You know you’re working in a good (admittedly remote) office when an email for writers’ favourite races goes out and all the replies come flooding in within five minutes.
Spanning the globe and a whole number of different eras, it’s amazing what memories stand out, be they individual driver performances or tiny details like the way one driver leant his head into a corner. There’s even a near-riot in NASCAR in our list.
Let us know which was your favourite in the comments below.
1997 CART Budwiser/GI Joe's 200
For a brief period in the late 1990s, the CART World Series was arguably the best motorsport championship on the planet.
It had everything: a deep, talented driver line-up, and powerful single-seaters that both looked better than grand prix cars of the period and allowed for far better racing.
Thanks to the US-UK time difference, CART was brilliant Sunday evening viewing (assuming British Eurosport wasn’t showing live pole vaulting instead). And while numerous moments live long in the memory – Alex Zanardi’s pass at Laguna Seca in 1996, Juan Montoya vs Michael Andretti at Michigan in 2000 – the race I remember most vividly was the 1997 Budweiser/GI Joe’s 200 from Portland International Raceway in Oregon. It produced one of the closest finishes in CART history, and perhaps Mark Blundell’s finest victory.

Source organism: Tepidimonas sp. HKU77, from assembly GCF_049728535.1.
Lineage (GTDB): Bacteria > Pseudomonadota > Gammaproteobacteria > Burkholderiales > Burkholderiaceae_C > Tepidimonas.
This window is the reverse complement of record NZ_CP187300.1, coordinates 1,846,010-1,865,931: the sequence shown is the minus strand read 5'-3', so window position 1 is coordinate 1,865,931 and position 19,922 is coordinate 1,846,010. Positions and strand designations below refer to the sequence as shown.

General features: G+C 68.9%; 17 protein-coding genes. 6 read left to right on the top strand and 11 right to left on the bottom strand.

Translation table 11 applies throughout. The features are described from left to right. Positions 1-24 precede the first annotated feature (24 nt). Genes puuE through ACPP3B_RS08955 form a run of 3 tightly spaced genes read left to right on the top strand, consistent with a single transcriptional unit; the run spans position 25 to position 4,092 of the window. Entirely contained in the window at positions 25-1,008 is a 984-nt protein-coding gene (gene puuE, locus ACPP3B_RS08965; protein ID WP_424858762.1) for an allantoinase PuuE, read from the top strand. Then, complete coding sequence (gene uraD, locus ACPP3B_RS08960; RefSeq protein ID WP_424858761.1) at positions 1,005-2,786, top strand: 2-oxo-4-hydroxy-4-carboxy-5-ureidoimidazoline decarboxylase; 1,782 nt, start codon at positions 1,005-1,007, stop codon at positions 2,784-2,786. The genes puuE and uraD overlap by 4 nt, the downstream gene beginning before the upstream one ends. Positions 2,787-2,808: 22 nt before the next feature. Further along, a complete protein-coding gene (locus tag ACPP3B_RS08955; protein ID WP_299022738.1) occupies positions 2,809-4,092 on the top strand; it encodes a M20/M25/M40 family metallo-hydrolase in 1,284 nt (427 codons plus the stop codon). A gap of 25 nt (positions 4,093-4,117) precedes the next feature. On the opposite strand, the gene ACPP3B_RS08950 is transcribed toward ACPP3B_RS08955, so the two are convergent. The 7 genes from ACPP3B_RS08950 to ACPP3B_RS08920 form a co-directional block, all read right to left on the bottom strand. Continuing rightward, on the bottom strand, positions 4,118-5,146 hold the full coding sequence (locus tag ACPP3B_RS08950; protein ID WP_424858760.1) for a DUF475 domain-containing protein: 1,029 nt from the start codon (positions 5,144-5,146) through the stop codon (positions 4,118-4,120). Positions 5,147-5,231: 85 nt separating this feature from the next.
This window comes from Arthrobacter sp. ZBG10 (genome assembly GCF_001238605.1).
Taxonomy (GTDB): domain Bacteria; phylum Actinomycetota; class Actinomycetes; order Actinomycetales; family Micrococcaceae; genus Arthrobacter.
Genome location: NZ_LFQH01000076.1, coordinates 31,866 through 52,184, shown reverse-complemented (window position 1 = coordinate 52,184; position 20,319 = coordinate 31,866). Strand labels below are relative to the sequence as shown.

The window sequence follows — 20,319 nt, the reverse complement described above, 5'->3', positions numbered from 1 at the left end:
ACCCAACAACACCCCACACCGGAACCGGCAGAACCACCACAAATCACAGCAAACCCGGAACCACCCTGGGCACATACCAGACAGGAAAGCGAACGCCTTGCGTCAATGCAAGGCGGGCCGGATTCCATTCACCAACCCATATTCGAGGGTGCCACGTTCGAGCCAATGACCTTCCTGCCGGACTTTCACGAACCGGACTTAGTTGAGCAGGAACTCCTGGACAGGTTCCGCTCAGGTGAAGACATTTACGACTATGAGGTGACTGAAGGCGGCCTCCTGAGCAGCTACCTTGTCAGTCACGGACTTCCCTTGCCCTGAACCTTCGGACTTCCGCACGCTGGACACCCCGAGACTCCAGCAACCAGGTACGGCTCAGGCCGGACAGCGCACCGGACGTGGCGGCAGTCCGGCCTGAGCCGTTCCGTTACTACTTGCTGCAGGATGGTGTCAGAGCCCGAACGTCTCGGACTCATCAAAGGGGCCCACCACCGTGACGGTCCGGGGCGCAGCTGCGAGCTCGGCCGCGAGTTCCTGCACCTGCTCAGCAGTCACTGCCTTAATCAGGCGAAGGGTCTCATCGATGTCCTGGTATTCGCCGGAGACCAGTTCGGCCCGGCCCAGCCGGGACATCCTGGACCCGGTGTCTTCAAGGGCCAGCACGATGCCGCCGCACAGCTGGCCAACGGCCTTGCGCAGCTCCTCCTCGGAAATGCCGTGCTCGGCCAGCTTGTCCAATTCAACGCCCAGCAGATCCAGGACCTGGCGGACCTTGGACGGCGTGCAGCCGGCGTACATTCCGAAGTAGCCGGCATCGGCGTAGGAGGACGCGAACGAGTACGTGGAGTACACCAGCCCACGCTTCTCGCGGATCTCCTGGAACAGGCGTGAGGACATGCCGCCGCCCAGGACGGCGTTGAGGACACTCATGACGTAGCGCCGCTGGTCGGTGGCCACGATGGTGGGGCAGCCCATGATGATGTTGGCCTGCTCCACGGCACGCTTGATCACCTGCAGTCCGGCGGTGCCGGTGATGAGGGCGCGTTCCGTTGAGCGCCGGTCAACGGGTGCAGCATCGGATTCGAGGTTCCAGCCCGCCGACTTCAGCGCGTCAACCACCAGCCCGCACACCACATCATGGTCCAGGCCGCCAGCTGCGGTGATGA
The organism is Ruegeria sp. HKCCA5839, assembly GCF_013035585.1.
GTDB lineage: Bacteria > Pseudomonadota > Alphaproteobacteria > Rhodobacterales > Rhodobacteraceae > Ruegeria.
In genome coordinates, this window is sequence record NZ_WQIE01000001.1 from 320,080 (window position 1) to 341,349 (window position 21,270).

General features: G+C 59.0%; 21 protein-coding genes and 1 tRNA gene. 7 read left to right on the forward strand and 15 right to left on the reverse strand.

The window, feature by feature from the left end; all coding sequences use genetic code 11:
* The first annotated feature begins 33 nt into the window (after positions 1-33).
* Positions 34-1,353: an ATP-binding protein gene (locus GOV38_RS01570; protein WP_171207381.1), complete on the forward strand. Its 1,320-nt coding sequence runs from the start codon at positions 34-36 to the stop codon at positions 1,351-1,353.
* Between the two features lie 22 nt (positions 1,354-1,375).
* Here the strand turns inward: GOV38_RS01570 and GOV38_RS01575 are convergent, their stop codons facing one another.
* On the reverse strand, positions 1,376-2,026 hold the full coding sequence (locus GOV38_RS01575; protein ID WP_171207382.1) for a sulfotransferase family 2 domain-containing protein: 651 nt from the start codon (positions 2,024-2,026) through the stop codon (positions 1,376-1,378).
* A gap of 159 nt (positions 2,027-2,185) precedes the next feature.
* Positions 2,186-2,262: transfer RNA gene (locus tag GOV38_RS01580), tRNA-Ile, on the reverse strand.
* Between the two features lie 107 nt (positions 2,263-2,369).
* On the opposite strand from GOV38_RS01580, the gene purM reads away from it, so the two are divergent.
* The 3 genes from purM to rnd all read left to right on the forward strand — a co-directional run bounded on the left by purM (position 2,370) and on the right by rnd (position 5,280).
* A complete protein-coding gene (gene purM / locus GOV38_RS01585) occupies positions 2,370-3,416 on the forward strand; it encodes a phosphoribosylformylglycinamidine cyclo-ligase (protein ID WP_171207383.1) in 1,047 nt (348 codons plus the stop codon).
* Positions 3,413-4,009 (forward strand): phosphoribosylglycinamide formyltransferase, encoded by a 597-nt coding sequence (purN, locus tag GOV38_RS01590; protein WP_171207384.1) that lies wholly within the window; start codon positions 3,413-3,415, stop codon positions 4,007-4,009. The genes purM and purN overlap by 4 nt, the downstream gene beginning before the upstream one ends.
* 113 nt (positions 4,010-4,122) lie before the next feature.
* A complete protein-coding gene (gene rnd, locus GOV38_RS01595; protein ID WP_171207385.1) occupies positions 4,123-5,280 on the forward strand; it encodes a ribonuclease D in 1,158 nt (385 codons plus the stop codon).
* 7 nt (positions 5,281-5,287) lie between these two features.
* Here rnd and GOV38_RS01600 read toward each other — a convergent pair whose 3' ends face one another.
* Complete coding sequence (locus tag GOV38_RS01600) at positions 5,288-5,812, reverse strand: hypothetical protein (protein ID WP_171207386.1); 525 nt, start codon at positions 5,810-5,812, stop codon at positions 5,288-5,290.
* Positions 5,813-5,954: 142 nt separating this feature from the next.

That 1997 season might have been CART’s high. The field mixed US legends such as Al Unser Jr and Michael Andretti, rising stars such as Dario Franchitti, Greg Moore and Gil de Ferran and F1 converts including Zanardi and Blundell.
Under the surface, of course, there were cracks. This was just after ‘The Split’, the schism in US single-seater racing caused when Indianapolis Motor Speedway boss Tony George founded the rival Indy Racing League IRL. That meant CART didn’t have the Indianapolis 500 or the right to call its machines Indycars. Those losses would eventually combine with mismanagement to lead to CART’s collapse. But in 1997 – with its machines hastily rebranded ‘Champ Cars’ – neither seemed an insurmountable loss.
Portland International Raceway was an unusual circuit that featured a long, wide start finish straight that doubled as a drag strip with a twisting, turning infield section, a combination that made for great racing.